Learned Helplessness

According to psychology, learned helplessness is when a person or animal becomes conditioned to believe that failure is their only potential. For example, a dog who is given electric shocks without a method of escape, will, when given a route to escape, stay put as they have learned that the pain is inevitable. In another example, if an elephant is chained to a pole for a majority of its life, when it is able to roam, it continues to stay within the confines of the pole – it is all that the elephant knows. In the same way, children learn to do this as they are unsuccessful in education. The great thing about learned helplessness is that it is learned – therefore, it can be unlearned if appropriate measures are taken.

When students, or people in general, fail continuously, they eventually accept the failure and take it as is. Even in new terrain – new subjects that they have never tried before. The helpless emotion that they feel is true to them and is hard to change if intrinsic motivation is not present. This basically is the opposite of humanistic principles. There are several things you can do to improve your child or student’s self esteem – the worst thing you can do is allow them to feel this way!

To improve your child’s successes and help them unlearn learned helplessness, you may want to compliment their successes more often. In doing so, their esteem rises and they feel like they are capable. After all, students are limited by their own thoughts. If one feels that they are incapable of completing a task, chances are they are not going to try very hard.

Another tip that would substantially help your child or student succeed is to not allow them to give up. As a child, most things came to me easy. However, if something did not – I would cry in the corner and feel unworthy of trying. Luckily, when I grew up, I realized my potential. Others aren’t so lucky. A repeated pattern of failure may lead to a repeated pattern of giving up on the subject at hand. If you encourage them to try harder, but understand where their limitations are, you can help them to unlearn this behavior.

Children can unlearn and learn successes. (photo by photojenni)

Children can unlearn and learn successes. (photo by photojenni)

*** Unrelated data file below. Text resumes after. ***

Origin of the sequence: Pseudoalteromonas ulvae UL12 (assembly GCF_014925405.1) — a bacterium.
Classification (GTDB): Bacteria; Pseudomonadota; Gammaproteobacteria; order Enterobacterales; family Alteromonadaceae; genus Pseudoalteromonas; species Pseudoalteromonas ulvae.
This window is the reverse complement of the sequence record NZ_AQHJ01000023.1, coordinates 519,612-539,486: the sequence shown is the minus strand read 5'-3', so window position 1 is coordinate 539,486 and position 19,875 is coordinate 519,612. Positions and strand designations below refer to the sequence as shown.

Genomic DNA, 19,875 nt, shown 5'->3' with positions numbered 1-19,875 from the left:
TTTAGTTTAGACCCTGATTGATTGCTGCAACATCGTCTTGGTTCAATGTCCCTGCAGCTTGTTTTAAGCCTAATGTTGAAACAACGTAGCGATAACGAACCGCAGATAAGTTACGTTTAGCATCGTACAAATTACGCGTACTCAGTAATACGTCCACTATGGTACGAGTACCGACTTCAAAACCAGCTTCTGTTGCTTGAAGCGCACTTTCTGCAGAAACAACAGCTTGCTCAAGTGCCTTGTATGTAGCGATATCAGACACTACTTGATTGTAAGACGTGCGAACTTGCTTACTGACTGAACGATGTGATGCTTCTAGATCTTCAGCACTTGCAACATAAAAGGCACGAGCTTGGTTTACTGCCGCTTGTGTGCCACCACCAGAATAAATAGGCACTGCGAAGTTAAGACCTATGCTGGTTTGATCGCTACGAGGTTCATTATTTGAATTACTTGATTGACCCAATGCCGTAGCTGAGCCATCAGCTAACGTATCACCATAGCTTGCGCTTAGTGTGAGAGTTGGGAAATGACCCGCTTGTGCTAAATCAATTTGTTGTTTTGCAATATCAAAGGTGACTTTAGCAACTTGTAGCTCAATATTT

Remember that the child is very impressionable. Your behavior will directly affect your child. If you have developed this kind of lack of motivation, there is a high chance your child will be the same way. Children will believe that this is the norm – that everyone is this way, and that it is completely acceptable. In the same way, you would have to recognize when you are having thoughts that limit your potentials, as well as not give up when the going gets tough.

For inspiration on continuing education, you can look at one of my past posts on quotes, found here. If these quotes just aren’t doing it for you, here is a link to several quotes on motivation.

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2 comments on “Learned Helplessness
  1. staci says:

    For some including myself, this is the most important thing to realize and learn. I’ve already known this is something to learn or relearn again. Sometimes I feel just like a snowball in hell because I can’t escape the negativity I’ve been taught and an impatient and toxic environment I was raised in. I’ve had to teach myself to unlearn it and it’s NOT easy without outside help. There’s always room for improvement and pain is the only #1 motivator to fix this. I’m no where near done but I’ve been happier knowing that at least can be fixed. Happy Trails!!!
    I didn’t want to raise any kids for I was afraid I’d be the same way or worse. I definitely didn’t want to take the chance on being the same as my parents were and be able to live with myself. I think it’s probably the smartest thing I purposely did and be OK about the decision I made for myself. It’s stopping a cycle of abuse in a most extreme way.

  2. Great article and we see more international examples in the workplace, in schools and further education. Learned Helplessness is now a disease but as you and the creator of the term, Prof Martin Seligman say you can unlearn it. The earlier you learn not to be it the better!

    We work mostly in the business sector but have latterly developed programmes for schools, colleges and universities. http://www.mindfitltd.com for details

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